Social justice comes to the stage in Kent State’s production of “Parade”

Taylor Rae Fox as Mary Phagan and Matthew Hommel as Leo Frank in the musical, “Parade” on Feb. 21 in the Center for Performing Arts. The musical revolved around a rape case and the lynching of a Jewish man.

Lindsey Sellman Reporter

Theatre students challenged audience members to think about social justice during the opening night of their production of “Parade,” a musical that covers issues such as media sensationalism and antisemitism.

“It is about so many different issues, it’s kind of mind boggling,” said Fabio Polanco, director of the musical. “All these things come together not just in this show but in this actual historical incident. I don’t know that things would’ve transpired exactly the way that they did in the actual historical event if it wasn’t for all those elements.”

“Parade” tells the story of Mary Phagan, a young girl who was sexually assaulted and murdered in Georgia in 1913, and Leo Frank, a Jewish man who was accused of the crimes. The musical was written in 1998 by Alfred Uhry.

Phagan was a child laborer at the National Pencil Factory where Frank was the superintendent. She was killed in the factory after collecting that week’s wages from Frank. He was the last person to see her alive. 

The musical focuses on his arrest, trial, and eventual lynching by members of the Marietta, Georgia, community in 1915.

The show also showcases the relationship between Frank and his wife Lucille Frank. Their relationship evolves during the trial and subsequent appeals as they work together to prove his innocence.

Statistics about lynchings, racist events, and legislation in the South were projected on the backdrop before the show started. More were projected onto the wall at the end of the musical to help wrap up the production.

“Something that is a case with all these issues is that they’re never not there,” Polanco said, “It’s just that there are times in our history where it bubbles up.” “We have to address them with hope for something better.”

In addition to covering antisemitism, the musical features the problem of industrialization in Georgia, which was occuring during the trial. It was a time when things were vastly changing in the South, which put minority groups such as Jews and African Americans at risk.

The production of “Parade” was made to coincide with the 50th anniversay of the May 4 shootings at Kent State and to be part of what Polanco called a year of  “social justice programming.”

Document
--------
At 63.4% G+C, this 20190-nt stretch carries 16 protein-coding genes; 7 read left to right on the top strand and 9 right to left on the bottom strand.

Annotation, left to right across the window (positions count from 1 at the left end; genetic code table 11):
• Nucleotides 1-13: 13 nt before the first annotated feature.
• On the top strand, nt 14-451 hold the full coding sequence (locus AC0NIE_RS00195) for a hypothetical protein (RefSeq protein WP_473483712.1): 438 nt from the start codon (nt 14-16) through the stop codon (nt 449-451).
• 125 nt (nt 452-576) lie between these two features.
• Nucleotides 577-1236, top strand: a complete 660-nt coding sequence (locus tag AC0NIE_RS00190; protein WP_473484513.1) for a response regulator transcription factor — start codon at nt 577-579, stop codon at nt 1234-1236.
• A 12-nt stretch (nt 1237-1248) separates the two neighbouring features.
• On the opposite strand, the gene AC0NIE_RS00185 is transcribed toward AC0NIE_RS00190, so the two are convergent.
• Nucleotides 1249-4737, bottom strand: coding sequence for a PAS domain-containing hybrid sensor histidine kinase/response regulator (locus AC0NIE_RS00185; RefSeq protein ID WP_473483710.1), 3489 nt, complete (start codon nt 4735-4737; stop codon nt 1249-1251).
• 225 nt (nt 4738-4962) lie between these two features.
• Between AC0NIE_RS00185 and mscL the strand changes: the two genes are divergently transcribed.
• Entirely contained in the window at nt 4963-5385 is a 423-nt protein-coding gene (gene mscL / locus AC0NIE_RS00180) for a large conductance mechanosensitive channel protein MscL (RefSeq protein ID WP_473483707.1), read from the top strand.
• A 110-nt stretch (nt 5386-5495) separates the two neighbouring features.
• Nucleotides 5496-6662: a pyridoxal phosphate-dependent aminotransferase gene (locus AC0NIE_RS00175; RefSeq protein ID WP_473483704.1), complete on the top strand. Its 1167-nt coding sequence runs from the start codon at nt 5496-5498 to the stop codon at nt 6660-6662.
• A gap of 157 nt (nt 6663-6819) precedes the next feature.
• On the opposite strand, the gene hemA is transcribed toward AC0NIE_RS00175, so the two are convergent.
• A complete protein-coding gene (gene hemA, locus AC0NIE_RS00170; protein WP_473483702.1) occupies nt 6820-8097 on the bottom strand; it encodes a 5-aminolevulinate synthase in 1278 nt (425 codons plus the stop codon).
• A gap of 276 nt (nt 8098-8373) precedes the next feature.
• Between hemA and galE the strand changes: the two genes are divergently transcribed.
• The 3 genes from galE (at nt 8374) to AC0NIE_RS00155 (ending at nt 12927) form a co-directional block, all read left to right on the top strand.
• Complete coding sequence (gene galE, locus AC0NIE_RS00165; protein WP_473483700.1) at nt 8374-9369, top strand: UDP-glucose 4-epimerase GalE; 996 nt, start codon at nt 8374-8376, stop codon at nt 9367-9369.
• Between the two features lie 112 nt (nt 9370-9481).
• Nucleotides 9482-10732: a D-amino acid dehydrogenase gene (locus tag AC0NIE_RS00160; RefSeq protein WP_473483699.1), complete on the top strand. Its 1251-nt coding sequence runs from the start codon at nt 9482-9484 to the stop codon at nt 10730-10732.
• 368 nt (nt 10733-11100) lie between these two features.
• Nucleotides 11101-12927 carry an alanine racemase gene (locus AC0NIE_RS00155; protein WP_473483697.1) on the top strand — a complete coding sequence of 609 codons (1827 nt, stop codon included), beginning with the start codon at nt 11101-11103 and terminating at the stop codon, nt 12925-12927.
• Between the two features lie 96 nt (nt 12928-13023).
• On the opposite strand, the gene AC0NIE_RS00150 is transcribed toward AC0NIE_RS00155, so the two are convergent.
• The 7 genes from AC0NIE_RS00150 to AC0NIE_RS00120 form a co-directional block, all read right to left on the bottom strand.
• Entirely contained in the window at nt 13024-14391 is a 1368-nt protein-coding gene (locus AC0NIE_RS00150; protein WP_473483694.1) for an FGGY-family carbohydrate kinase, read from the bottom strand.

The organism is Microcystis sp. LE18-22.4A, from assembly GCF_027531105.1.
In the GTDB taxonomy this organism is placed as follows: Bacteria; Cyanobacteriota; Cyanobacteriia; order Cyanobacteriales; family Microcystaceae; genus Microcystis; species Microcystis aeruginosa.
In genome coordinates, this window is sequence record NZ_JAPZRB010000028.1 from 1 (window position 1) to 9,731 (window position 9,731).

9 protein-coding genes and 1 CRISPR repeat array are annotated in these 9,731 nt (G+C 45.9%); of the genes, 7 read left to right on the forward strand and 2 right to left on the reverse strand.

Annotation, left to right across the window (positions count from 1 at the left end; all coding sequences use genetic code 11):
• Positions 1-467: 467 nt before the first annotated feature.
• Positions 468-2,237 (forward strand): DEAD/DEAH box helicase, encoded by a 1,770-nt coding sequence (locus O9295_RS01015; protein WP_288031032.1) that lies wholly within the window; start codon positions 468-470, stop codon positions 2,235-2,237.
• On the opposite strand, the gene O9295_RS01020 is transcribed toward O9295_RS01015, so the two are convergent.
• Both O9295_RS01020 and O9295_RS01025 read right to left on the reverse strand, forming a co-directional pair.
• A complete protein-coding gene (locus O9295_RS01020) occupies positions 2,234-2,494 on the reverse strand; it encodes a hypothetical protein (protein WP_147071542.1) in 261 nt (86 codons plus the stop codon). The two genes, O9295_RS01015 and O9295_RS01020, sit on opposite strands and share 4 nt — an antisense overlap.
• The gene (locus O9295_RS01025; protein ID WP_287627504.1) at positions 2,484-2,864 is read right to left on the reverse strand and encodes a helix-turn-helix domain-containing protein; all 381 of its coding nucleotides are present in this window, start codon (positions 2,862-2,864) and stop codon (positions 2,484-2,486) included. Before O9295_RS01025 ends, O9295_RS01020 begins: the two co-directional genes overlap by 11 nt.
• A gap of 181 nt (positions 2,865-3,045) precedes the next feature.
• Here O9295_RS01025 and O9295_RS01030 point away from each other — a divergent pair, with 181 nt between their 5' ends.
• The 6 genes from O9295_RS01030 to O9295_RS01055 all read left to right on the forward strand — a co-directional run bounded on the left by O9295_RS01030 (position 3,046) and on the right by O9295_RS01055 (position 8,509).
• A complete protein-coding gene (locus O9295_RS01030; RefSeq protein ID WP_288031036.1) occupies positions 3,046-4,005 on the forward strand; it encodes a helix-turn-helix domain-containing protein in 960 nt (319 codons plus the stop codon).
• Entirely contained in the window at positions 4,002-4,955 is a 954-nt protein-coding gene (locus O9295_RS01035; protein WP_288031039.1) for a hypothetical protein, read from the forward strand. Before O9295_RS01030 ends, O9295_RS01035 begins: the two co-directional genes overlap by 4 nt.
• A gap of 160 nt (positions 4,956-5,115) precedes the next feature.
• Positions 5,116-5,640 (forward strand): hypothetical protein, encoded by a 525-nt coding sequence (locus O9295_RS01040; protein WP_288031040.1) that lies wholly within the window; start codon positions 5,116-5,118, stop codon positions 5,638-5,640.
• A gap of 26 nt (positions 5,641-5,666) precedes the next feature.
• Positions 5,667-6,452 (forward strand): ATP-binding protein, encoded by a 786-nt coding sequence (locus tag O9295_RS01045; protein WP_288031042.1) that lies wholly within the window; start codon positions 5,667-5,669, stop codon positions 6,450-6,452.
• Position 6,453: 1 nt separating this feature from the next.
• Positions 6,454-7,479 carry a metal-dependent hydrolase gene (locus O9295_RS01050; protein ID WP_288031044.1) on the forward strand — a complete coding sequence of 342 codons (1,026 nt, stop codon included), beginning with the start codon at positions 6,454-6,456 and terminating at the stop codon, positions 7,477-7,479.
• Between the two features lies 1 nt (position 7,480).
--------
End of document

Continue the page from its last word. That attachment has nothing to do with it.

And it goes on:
“We picked it because we think that the issues confronted in this are important and are relevant to the moment in which we find ourselves right now,” Polanco said.

The musical features antisemetic and racist language in addition to Confederate flags, violence and the discussion of sexual assault. There were many challenges when it came to putting together the show due to the content and how that might affect the performers, according to Polanco. 

“I think the question that everyone wrestles with is, ‘How do we represent trauma on stage in a way that is healthy?’” Polanco said. “I wanted to make sure to empower all of us to take care of ourselves and each other through the process.”

Ryan Scoble, a graduate student who plays Tom Watson in the musical, was faced with the challenge of playing a character who is racist and antisemtic. 

“You have to dissociate yourself enough from the character to say, ‘Obviously, that’s not me. That’s this character and his views,’” Scoble said.

“Parade” offers a study guide on the musical’s webpage.

The guide includes a director’s note as well as vocabulary used in the show for the audience to read before attending a performance to provide them with more context regarding the time period and more recent events in Georgia.

The show runs until March 1 in the E. Turner Stump Theatre inside of the Center for the Performing Arts. Tickets cost $10 for students and $18 for non-students and can be purchased online or at the Performing Arts Box Office, in the lobby of the Roe Green Center for the School of Theatre and Dance.

“These issues are not issues of the past,” Polanco said. 

He called the musical “a chance to remind us, to not forget, to find out if we don’t know so that we can do better.”

Lindsey Sellman is a theater, music and dance reporter. Contact her at [email protected].